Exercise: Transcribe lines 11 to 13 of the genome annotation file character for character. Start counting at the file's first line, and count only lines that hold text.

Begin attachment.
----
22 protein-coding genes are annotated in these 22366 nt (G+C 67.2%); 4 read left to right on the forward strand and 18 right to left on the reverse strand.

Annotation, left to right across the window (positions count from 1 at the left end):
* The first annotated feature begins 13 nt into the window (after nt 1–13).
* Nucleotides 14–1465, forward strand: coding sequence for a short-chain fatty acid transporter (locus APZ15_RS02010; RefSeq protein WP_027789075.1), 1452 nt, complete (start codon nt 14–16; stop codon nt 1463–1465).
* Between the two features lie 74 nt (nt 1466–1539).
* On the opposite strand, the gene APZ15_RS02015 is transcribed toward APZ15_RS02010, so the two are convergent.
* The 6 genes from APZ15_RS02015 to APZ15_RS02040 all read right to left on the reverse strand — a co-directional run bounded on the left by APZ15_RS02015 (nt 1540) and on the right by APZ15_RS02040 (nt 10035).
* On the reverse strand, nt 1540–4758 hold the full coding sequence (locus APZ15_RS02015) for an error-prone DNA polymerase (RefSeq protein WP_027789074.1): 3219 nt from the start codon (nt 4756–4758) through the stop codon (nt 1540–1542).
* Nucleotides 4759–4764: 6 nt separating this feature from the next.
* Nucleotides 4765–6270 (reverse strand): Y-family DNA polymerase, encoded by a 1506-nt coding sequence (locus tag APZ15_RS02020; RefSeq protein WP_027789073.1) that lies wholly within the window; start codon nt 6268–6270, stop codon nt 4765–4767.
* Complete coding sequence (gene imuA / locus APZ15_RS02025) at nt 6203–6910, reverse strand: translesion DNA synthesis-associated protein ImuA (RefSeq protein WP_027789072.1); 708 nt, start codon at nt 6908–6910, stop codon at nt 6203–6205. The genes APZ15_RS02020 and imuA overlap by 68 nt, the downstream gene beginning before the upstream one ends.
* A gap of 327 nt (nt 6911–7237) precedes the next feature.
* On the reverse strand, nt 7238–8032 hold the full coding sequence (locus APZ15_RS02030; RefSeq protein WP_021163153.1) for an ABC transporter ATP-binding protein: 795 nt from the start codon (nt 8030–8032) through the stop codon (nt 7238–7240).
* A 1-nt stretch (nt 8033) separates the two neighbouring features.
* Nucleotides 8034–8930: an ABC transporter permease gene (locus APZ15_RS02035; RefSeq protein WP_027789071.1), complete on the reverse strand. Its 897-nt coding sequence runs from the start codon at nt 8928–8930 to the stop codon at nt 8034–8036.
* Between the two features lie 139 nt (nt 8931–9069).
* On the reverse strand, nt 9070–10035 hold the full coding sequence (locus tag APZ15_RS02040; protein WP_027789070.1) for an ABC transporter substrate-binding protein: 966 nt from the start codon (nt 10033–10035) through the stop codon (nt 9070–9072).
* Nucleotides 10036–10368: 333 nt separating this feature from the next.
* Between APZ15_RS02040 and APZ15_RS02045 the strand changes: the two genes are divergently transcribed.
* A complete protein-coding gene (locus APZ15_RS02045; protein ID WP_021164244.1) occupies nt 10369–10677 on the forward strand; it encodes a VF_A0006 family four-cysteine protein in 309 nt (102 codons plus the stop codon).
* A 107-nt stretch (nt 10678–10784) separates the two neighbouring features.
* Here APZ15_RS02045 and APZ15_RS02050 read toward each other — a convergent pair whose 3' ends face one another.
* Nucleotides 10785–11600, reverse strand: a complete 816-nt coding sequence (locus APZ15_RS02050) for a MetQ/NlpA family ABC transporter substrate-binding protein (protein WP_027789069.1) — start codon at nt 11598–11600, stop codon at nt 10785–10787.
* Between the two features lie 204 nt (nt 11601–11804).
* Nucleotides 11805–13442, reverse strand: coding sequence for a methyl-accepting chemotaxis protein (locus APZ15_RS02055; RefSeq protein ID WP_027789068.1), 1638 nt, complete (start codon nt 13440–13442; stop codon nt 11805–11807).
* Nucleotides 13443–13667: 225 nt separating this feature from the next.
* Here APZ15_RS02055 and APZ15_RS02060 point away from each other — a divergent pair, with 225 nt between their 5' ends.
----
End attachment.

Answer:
* Complete coding sequence (gene imuA / locus APZ15_RS02025) at nt 6203–6910, reverse strand: translesion DNA synthesis-associated protein ImuA (RefSeq protein WP_027789072.1); 708 nt, start codon at nt 6908–6910, stop codon at nt 6203–6205. The genes APZ15_RS02020 and imuA overlap by 68 nt, the downstream gene beginning before the upstream one ends.
* A gap of 327 nt (nt 6911–7237) precedes the next feature.
* On the reverse strand, nt 7238–8032 hold the full coding sequence (locus APZ15_RS02030; RefSeq protein WP_021163153.1) for an ABC transporter ATP-binding protein: 795 nt from the start codon (nt 8030–8032) through the stop codon (nt 7238–7240).